Transforming Scotland’s Approach to Vacant and Derelict Land – back in our September 2018 Spotlights, we commented on that month’s announcement of the establishment of the Vacant and Derelict Land Taskforce to transform Scotland’s approach to tackling vacant and derelict land, create the conditions necessary for eradicating persistent dereliction in urban communities and realise the social, economic and environmental benefits of returning unloved derelict urban land back to productive use. The Taskforce has now published its recommendations, and these call for a commitment to responsible practice by landowners, as well as for the use of planning guidelines, tax laws and other actions, such as compulsory sales orders, to prevent land remaining vacant. Specifically related to planning, the recommendations stress the need for vacant and derelict sites to play a more direct role in guiding planning outcomes through, for example, making better use of the Vacant and Derelict Land Register, considering potential barriers to reuse when designating sites in Local Development Plans, and a more flexible approach that allows designations to change if it becomes clear that development will not come forward. The report also recommends that National Planning Framework 4 should prioritise brownfield sites for development, that Scottish Planning Policy should incorporate a stronger focus on place-based regeneration, and that the remediation of brownfield sites should be recognised as an infrastructure investment priority. Much of this chimes with our own thoughts on sustainable land use and so it will be interesting to see if and how these recommendations are now taken forward.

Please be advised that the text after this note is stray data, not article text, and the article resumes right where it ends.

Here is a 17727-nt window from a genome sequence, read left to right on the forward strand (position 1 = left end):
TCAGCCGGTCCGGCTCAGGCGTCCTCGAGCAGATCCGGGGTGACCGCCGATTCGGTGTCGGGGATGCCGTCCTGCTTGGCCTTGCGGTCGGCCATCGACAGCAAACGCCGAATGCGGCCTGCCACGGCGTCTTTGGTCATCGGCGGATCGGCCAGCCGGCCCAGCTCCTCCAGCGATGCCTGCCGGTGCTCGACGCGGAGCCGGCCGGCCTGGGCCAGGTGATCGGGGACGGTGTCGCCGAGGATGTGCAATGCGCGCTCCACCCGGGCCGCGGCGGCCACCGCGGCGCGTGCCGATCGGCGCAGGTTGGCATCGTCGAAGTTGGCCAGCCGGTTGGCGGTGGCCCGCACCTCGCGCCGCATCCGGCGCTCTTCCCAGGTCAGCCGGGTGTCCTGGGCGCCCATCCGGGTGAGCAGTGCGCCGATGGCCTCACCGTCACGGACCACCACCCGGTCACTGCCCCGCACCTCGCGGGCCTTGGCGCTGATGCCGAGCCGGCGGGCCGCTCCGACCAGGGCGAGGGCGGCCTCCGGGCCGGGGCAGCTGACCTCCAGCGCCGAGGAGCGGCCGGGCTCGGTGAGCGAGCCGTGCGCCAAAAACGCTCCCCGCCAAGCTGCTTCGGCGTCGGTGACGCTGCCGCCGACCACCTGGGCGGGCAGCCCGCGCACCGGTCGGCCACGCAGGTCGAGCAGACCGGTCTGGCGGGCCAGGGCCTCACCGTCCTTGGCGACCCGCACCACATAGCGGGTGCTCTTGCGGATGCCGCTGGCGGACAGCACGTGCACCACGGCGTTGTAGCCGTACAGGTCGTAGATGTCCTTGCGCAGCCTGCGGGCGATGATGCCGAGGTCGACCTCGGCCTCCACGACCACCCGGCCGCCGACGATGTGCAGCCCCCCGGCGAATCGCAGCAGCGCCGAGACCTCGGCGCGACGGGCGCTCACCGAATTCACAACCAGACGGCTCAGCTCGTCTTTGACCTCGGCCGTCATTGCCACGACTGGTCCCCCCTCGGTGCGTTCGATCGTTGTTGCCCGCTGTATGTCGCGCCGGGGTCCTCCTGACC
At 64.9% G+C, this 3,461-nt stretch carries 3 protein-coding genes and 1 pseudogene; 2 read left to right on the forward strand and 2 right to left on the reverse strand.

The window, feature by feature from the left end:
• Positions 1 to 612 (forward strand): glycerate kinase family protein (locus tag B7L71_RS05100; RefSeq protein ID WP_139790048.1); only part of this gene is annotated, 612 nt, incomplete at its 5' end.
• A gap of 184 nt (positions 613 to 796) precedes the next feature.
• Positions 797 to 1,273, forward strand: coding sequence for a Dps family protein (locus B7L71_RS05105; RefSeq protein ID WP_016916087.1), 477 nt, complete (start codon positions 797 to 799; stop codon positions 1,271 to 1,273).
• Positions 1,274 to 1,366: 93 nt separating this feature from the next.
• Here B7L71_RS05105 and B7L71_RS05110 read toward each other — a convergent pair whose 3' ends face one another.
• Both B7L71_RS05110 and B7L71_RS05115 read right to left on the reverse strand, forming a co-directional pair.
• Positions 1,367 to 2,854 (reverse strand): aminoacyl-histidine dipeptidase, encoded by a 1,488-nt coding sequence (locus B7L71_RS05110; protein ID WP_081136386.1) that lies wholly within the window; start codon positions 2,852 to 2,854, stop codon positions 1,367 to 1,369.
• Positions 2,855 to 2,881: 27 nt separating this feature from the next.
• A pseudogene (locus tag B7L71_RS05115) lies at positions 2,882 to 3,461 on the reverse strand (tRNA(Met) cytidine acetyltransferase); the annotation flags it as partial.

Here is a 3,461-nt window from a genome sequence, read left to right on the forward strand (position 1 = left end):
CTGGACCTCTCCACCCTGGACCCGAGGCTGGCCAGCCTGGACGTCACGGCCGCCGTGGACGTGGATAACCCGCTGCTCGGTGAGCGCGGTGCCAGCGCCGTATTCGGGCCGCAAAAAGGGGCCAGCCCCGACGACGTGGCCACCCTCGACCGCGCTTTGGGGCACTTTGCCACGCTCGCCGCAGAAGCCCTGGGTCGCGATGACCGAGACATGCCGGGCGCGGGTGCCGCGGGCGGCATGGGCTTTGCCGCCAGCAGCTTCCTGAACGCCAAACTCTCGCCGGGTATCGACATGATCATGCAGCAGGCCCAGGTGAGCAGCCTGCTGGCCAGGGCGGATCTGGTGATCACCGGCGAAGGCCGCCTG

On us

It may feel like it is one consultation after the other at the moment – at the beginning of the month, we responded to the Scottish Government’s consultation on proposed changes to Scottish Planning Policy (for a summary of views on which, see our blog), and we’re now working on our responses to the current consultations on permitted development rights and pre-application consultation requirements… We do though welcome these opportunities to be involved in the shaping of planning policy and legislation, and look forward to seeing the outcome of these consultation processes.

Meantime, to find out how we can help with any aspect of the planning process, please visit our website or email us at info@auroraplanning.co.uk. If you would like to keep up to date with our blogs and bulletins, sign up using the form below.

Thanks for reading!

And happy Halloween!